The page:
A third technology for consideration is non-cellular wireless, such as microwave and Wi-Fi. Both of these wireless connections are available without using cellular services. Wi-Fi requires an in-building infrastructure deployment connected to a large bandwidth connection, such as fiber optics, in order to facilitate wireless internet connectivity. There are many companies out there that are now in the business of installing Wi-Fi infrastructure into commercial buildings. Commercial microwave connectivity is essentially a point-to-point connection usually between a tower and roof mount on the building. This technology, formerly disfavored due to technical challenges such as fading signals in rain storms, has improved drastically over the past ten years and now offers a cost effective solution to sites that cannot access or afford a fiber connection.

Tenant Technology Needs

Commercial property owners should seek to understand potential tenant telecommunications needs. Minimal research into tenants’ needs can inform the technology decisions, for example:

  • What types of tenants occupy the commercial space?
  • How much do tenants spend on telecommunications connections? 
  • What are their current broadband speed needs? What are their anticipated needs? 
  • Can you attract a different category of tenant if you increase broadband speeds? 
The initial challenge facing commercial property owners is determining what companies and technologies are available to serve the property. Typically there will be a telephone company and cable company capable of serving the building with a variety of technologies. However, some existing technologies are inadequate, too expensive, or even becoming obsolete, which can be difficult and create frustration. In such instances, City officials can potentially provide assistance by either sharing knowledge of viable commercial options available or offering the service through a fiber optic network that the municipality already owns and/ or operates. Ultimately, if multiple telecommunications companies are available to provide service to the building, pricing will usually be lower and service will be better simply because they have to compete.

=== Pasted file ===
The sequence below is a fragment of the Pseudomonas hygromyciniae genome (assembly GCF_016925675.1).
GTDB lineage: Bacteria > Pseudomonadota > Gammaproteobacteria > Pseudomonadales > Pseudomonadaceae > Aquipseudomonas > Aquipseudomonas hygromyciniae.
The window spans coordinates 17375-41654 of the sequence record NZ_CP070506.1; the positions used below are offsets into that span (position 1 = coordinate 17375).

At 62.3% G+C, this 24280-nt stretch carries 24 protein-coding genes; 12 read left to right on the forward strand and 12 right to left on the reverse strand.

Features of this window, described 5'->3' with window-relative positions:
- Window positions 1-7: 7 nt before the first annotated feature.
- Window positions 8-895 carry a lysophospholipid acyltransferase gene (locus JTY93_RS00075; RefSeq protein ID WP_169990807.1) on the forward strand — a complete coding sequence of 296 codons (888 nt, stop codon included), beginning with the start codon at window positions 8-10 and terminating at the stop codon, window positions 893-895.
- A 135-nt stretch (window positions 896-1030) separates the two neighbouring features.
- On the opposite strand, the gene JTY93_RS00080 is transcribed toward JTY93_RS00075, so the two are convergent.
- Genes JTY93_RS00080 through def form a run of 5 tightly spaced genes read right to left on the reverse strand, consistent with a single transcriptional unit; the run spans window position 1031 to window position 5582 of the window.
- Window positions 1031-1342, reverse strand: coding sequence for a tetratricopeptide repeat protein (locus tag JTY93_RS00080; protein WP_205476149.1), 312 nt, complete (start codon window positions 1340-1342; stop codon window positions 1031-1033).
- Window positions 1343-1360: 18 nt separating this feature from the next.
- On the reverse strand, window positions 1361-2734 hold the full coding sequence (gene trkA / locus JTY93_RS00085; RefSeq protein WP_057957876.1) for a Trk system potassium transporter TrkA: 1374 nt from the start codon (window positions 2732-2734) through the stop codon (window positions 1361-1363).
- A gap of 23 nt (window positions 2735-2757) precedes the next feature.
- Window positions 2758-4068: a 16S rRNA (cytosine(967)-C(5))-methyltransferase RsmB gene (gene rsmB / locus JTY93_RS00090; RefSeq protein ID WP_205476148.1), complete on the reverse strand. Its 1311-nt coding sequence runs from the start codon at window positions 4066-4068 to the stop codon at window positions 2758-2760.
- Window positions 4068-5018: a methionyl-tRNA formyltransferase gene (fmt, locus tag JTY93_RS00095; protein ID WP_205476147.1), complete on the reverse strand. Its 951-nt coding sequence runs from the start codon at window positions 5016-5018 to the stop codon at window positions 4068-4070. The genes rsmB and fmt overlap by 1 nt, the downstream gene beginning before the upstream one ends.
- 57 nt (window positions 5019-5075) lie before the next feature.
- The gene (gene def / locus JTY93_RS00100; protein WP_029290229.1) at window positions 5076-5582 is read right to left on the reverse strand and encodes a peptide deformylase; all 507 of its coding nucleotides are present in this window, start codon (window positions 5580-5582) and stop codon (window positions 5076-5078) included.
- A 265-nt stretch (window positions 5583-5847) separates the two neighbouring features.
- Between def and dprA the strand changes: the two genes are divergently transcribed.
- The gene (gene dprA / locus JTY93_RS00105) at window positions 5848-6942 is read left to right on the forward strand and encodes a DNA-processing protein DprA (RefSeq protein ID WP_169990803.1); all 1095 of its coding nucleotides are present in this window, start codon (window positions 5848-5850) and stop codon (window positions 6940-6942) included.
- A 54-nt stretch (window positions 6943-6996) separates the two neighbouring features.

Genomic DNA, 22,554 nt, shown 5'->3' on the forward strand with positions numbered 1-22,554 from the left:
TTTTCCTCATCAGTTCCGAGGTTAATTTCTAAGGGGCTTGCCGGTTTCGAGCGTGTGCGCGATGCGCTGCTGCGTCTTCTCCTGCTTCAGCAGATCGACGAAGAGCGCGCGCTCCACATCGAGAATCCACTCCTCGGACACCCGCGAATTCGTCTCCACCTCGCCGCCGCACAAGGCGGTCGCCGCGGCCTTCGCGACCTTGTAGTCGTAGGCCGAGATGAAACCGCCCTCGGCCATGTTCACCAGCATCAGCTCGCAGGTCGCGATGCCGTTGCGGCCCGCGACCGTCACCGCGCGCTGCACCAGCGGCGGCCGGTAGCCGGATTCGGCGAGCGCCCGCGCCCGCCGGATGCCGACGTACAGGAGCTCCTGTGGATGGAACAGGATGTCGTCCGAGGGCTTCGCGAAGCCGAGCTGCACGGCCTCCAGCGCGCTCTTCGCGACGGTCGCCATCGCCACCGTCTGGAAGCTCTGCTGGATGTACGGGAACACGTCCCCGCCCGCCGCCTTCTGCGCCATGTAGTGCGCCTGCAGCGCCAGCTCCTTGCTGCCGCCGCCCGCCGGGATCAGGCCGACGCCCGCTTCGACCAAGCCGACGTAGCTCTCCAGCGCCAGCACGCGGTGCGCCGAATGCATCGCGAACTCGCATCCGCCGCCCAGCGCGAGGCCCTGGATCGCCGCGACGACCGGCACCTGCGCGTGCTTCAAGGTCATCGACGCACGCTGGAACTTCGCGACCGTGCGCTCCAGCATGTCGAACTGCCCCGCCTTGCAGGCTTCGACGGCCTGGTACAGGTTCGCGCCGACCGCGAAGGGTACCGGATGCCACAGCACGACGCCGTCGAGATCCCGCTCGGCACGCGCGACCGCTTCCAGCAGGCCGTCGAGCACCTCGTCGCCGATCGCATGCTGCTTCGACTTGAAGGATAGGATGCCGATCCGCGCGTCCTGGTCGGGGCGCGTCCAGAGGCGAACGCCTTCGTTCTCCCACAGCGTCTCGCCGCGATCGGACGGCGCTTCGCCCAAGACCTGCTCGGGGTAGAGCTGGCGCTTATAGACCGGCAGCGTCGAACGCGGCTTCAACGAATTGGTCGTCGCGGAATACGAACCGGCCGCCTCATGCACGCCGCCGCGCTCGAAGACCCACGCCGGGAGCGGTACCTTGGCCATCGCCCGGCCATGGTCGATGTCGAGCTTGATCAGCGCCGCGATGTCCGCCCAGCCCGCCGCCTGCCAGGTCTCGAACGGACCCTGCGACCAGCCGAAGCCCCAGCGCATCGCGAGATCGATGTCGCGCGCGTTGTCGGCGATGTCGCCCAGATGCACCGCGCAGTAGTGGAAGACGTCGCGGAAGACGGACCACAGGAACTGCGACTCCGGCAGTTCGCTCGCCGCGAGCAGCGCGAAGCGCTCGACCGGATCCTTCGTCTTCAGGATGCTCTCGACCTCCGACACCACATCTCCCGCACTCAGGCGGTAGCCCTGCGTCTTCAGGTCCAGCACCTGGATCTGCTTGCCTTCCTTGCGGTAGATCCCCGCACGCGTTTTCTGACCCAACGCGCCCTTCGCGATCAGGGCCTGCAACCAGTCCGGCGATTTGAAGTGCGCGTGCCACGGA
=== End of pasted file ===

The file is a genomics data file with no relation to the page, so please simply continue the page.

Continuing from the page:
Commercial property owners should also not overlook the valuable communications assets that they have available, such as building entrances; lateral connections to fiber and/ or other communications lines; vertical assets – i.e., the roof and flag pole; risers within the building; and the “meet me room” or telecommunications closet. Several of these are explored further below.

Regarding entrances, it is important that there are multiple access points into a building so that, in the event that a tenant needs redundant services, there are two routes available. This is especially critical in the case of a service interruption – essentially, if one form of connectivity is interrupted, there is a back-up connection (“redundancy”). With multiple building entrances, the tenant will not lose service because they will be provided service via the redundant line. This of course means that the building will need two lines (“laterals”) into the facility off of what is called the “backbone” line of the communications network. This backbone line usually is in the street right-of-way in front of the building or in the utility easement in the back of the building. Laterals with two entrance facilities will satisfy even the pickiest tenant regarding redundancy.